In multiple sclerosis (MS), Th17 cells are critical drivers of autoimmune central nervous system (CNS) inflammation and demyelination. Th17 cells exhibit functional heterogeneity fostering both pathogenic and nonpathogenic, tissue-protective functions. Still, the factors that control Th17 pathogenicity remain incompletely defined. Here, using experimental autoimmune encephalomyelitis, an established mouse MS model, we report that therapeutic administration of activin-A ameliorates disease severity and alleviates CNS immunopathology and demyelination, associated with decreased activation of Th17 cells. In fact, activin-A signaling through activin-like kinase-4 receptor represses pathogenic transcriptional programs in Th17-polarized cells, while it enhances antiinflammatory gene modules. Whole-genome profiling and in vivo functional studies revealed that activation of the ATP-depleting CD39 and CD73 ectonucleotidases is essential for activin-A-induced suppression of the pathogenic signature and the encephalitogenic functions of Th17 cells. Mechanistically, the aryl hydrocarbon receptor, along with STAT3 and c-Maf, are recruited to promoter elements on Entpd1 and Nt5e (encoding CD39 and CD73, respectively) and other antiinflammatory genes, and control their expression in Th17 cells in response to activin-A. Notably, we show that activin-A negatively regulates the metabolic sensor, hypoxia-inducible factor-1α, and key inflammatory proteins linked to pathogenic Th17 cell states. Of translational relevance, we demonstrate that activin-A is induced in the CNS of individuals with MS and restrains human Th17 cell responses. These findings uncover activin-A as a critical controller of Th17 cell pathogenicity that can be targeted for the suppression of autoimmune CNS inflammation.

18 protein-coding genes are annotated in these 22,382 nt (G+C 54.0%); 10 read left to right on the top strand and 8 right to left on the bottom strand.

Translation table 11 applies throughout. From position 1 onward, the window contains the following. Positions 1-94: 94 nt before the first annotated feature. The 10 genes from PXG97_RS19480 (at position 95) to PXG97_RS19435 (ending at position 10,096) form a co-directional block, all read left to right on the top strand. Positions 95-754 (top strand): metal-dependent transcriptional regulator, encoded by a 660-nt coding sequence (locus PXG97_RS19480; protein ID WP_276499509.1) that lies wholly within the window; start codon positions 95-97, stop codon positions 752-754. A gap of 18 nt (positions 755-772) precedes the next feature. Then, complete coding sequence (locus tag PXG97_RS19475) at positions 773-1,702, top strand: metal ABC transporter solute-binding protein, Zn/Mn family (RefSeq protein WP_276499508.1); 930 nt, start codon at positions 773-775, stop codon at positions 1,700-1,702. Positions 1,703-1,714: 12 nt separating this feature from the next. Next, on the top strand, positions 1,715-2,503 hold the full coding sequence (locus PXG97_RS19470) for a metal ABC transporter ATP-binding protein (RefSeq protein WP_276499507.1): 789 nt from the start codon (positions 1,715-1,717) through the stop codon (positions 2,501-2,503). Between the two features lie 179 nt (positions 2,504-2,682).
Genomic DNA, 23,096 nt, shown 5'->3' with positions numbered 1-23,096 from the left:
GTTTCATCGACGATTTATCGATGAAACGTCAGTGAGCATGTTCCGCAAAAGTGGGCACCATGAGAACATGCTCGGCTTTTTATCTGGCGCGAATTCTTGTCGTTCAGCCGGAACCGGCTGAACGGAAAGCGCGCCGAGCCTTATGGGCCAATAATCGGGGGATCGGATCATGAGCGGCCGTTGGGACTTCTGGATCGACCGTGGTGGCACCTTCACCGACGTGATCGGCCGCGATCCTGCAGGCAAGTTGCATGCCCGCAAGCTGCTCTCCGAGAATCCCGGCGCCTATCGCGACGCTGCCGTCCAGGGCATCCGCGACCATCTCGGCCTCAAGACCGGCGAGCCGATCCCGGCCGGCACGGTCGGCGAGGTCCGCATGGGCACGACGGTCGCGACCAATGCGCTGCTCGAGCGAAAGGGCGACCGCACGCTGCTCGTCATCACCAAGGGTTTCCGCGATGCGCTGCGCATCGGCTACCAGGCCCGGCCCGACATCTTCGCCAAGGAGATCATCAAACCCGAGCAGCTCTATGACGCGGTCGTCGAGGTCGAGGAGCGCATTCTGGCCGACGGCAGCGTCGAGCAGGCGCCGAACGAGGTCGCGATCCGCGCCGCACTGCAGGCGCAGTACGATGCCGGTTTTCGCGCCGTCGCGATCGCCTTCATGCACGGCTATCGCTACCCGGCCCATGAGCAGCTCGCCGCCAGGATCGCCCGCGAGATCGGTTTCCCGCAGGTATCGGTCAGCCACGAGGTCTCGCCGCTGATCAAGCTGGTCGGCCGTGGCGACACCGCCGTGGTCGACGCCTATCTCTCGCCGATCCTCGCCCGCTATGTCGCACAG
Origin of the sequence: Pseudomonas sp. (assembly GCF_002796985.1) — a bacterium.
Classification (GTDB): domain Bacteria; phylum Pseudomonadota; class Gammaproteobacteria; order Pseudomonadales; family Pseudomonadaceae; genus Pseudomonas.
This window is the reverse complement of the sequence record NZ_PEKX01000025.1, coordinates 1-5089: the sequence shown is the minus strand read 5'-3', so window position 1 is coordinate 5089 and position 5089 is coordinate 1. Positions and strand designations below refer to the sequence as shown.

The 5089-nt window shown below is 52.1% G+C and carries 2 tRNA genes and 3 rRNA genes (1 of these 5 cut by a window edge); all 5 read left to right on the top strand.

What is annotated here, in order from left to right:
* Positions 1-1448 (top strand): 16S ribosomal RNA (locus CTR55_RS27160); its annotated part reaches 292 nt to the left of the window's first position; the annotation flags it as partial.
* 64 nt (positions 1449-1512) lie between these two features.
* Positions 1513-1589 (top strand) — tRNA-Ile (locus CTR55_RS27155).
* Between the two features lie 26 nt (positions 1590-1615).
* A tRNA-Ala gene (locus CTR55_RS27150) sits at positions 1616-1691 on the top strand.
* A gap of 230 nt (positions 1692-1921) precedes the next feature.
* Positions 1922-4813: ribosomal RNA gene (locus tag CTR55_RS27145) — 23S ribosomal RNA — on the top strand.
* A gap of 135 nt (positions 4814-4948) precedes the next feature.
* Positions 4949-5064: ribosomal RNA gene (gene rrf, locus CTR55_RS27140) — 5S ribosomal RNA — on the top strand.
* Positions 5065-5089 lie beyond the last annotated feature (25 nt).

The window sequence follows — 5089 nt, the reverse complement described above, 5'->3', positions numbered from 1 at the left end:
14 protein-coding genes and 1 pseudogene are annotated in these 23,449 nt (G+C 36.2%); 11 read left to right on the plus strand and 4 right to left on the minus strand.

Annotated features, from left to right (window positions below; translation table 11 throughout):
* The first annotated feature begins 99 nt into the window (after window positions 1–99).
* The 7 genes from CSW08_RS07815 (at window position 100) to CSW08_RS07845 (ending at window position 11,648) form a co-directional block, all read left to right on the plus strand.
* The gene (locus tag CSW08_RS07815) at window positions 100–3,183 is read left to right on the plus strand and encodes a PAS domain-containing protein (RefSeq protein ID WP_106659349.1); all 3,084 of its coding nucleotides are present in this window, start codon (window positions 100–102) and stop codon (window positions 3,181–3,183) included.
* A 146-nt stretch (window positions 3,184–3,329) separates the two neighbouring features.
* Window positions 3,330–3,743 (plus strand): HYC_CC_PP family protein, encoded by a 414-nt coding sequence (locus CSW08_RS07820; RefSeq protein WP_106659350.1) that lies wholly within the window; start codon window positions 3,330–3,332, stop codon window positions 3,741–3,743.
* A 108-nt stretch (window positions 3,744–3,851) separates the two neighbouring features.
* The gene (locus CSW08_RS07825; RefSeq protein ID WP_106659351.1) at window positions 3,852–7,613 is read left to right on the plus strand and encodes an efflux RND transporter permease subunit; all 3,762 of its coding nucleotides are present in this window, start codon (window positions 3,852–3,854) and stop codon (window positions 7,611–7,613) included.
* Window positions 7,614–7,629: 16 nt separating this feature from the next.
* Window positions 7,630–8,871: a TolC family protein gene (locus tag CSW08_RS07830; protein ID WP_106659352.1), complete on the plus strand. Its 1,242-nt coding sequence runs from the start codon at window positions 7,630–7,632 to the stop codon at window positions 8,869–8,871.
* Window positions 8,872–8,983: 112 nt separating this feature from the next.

|Original language||English (US)|
|Journal||Proceedings of the National Academy of Sciences of the United States of America|
|State||Published - Jun 2 2020|
- Autoimmune neuroinflammation
- Th17 cell differentiation
ASJC Scopus subject areas